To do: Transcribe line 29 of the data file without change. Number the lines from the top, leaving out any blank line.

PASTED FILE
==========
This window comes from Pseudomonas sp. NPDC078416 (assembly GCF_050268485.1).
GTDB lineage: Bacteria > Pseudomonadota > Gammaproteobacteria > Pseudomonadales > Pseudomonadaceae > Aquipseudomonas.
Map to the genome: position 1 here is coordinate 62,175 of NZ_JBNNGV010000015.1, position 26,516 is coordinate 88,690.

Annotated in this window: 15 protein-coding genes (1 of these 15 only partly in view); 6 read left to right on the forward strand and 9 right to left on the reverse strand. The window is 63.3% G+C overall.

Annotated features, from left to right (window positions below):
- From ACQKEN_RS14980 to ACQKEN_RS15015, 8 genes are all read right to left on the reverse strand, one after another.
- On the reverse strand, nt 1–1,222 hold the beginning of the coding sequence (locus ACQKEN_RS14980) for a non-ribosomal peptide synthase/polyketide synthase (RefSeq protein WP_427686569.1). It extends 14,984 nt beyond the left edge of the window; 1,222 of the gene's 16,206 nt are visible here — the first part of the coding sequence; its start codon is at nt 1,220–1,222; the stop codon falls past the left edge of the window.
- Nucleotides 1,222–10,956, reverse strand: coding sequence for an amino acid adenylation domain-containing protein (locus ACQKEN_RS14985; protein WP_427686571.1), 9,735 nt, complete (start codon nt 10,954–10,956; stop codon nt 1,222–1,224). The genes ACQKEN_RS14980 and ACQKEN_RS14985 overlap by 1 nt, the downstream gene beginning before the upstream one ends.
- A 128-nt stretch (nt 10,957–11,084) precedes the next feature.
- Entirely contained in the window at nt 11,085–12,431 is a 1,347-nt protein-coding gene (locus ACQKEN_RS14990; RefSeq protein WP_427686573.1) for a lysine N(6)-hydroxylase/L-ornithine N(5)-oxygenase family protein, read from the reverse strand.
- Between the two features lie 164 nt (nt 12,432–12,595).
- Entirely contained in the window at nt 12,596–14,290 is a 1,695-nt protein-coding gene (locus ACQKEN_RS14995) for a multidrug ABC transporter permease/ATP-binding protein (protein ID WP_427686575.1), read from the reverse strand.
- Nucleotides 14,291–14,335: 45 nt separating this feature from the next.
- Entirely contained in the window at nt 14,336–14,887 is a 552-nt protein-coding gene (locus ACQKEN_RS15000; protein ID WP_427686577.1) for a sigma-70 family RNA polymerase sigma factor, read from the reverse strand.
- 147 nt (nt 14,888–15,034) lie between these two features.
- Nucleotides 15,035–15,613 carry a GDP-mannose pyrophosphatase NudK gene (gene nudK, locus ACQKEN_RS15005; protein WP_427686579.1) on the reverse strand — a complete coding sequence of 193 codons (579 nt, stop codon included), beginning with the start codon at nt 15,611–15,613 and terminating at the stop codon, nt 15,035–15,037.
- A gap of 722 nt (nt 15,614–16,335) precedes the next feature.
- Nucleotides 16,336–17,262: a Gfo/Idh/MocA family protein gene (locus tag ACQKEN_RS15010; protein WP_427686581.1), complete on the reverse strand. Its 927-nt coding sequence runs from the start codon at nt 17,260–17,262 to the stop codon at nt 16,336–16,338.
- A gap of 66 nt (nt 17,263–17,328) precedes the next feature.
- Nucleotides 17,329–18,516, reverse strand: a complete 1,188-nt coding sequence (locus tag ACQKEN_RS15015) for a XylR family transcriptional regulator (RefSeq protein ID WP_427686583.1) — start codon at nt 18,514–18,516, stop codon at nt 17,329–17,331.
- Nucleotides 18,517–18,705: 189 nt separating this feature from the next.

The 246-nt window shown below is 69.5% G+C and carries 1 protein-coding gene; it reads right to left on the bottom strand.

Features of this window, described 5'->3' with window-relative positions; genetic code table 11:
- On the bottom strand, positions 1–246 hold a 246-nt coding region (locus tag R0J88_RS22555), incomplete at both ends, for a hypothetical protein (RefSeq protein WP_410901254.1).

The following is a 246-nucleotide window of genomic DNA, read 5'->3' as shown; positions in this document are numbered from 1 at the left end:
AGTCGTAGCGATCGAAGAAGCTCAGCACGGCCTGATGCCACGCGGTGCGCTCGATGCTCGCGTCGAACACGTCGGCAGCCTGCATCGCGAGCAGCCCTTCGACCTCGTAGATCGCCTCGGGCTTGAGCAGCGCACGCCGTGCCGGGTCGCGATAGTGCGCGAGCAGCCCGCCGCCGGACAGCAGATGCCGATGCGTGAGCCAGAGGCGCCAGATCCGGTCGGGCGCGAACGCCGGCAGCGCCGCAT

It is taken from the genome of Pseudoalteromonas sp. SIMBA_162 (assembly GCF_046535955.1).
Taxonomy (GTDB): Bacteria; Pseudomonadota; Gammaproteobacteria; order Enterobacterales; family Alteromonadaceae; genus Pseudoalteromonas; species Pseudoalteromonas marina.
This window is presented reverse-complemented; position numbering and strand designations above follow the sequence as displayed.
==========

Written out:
This window is presented reverse-complemented; position numbering and strand designations above follow the sequence as displayed.